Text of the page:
Cold induction of retroelement expression causes 'blood' color
The anthocyanin pigments that provide the "blood" color of blood oranges are not produced in significant amounts unless the fruit is exposed to cold conditions during its development or post-harvest. No cold exposure means poor anthocyanin production and the loss of the entire crop. This means that blood oranges can be grown in many areas of the world, but they are most likely to be exposed to the correct temperature conditions in only a few regions, including their major area of production in Sicily. Solving the mystery of why cold exposure causes anthocyanin production would benefit both agriculture and health; like many other anthocyanin-rich foods, blood oranges have notable human health benefits. Indeed, blood oranges have the healthful vitamin C, fiber, and carotenoids of regular "blonde" oranges, with the added antioxidant punch provided by anthocyanins. However, unreliable production limits the availability and consumption of these delicacies.
Blood oranges arose as a mutation of sweet orange and were documented in Italy as early as the 1600s. In a study published in The Plant Cell, an international group coordinated by Cathie Martin of the John Innes Centre in the U.K. set out to determine why blood oranges develop anthocyanin pigments. This group found a transcriptional regulator gene, which they named Ruby; in blood oranges, Ruby increases the expression of anthocyanin-encoding genes. Indeed, when expressed in tobacco, Ruby produced red leaves by increasing anthocyanin. As one might expect, Ruby is expressed at high levels in blood oranges, and its expression correlates with the amount of anthocyanin present, with Ruby not expressed at all in blonde oranges.
Examination of the sequence of Ruby in different varieties of Citrus, such as mandarins, pummelo, and sweet oranges, also allowed the scientific team to infer the lineage of different orange types and to determine the origin of the blood orange. All of the Citrus species examined contain homologs of Ruby (highly similar sequences), but some are non-functional sequences that can't be transcribed into proteins. For example, some types, such as mandarin, contain two non-functional variants of Ruby, indicating that they could not give rise to a "blood" variety. Differences in Ruby sequence between different varieties also provided lineage information that supported the long-standing idea that sweet orange arose as a hybrid between pummelo and mandarin. Blood oranges subsequently arose from an ancient sweet orange variety of Mediterranean origin, and there is evidence that one blood orange variety arose independently in China. The most interesting finding came from examination of the Ruby sequence in blood oranges, where a mobile genetic element called a retrotransposon was found to be inserted in the genome upstream of the Ruby protein coding sequences. This retrotransposon can be actively transcribed and, in blood oranges, its transcription induces Ruby gene expression. Because retrotransposons and other mobile genetic elements can wreak genomic havoc by inserting into essential genes, plants have evolved mechanisms to suppress mobile element transcription. However, this suppression can be released under stressful conditions, including cold. Thus the induction of retrotransposon transcription by cold in blood orange varieties also induces the expression of Ruby, which increases anthocyanin production and produces the blood color.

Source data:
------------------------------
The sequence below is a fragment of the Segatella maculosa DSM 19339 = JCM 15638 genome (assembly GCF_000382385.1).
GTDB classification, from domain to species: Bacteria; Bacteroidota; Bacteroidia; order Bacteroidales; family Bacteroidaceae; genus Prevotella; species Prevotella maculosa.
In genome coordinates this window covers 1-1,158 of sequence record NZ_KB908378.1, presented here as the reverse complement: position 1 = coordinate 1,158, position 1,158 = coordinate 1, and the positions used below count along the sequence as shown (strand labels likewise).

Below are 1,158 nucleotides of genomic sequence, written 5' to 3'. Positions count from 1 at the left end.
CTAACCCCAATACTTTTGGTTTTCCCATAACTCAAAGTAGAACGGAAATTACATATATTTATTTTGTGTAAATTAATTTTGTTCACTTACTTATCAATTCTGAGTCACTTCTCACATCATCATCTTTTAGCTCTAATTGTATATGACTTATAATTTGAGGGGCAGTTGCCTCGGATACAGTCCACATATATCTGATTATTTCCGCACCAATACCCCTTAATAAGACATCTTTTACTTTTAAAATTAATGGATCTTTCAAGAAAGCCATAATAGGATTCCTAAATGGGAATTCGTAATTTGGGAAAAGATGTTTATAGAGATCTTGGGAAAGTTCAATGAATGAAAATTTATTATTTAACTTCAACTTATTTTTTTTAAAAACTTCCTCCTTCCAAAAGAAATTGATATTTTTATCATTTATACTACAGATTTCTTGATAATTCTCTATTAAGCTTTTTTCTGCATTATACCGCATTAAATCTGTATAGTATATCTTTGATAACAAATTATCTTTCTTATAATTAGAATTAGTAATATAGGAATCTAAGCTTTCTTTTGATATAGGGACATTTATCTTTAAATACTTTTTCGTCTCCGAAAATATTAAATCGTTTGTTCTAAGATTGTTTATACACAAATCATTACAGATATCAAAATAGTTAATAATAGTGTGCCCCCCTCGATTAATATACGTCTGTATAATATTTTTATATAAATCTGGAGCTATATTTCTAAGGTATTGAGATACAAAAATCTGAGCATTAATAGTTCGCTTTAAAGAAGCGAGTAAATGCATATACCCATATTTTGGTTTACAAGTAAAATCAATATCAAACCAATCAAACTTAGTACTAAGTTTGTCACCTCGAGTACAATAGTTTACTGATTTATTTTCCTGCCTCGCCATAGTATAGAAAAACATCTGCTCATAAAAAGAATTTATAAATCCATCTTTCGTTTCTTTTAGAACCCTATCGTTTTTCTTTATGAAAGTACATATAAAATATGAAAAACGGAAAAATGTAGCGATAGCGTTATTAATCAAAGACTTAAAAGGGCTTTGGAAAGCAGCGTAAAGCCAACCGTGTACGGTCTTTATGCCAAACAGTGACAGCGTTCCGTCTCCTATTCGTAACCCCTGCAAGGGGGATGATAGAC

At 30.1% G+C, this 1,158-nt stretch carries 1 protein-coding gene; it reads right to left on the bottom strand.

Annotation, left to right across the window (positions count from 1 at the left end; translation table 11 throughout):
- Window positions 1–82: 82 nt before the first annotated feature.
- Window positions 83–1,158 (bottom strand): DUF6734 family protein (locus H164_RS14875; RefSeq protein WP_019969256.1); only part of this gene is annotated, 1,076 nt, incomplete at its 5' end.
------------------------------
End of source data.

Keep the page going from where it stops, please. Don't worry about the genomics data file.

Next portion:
Finding the mechanism by which cold induces the deep color of blood oranges brings us closer to more reliable worldwide production of these healthful culinary delicacies. Indeed, the future holds many interesting possibilities for Citrus research, as Cathie Martin states: "Cold-independent blood oranges could be made by genetic engineering, which would allow blood orange production in the major growing areas of Florida and Brazil, to facilitate production of healthier orange juice."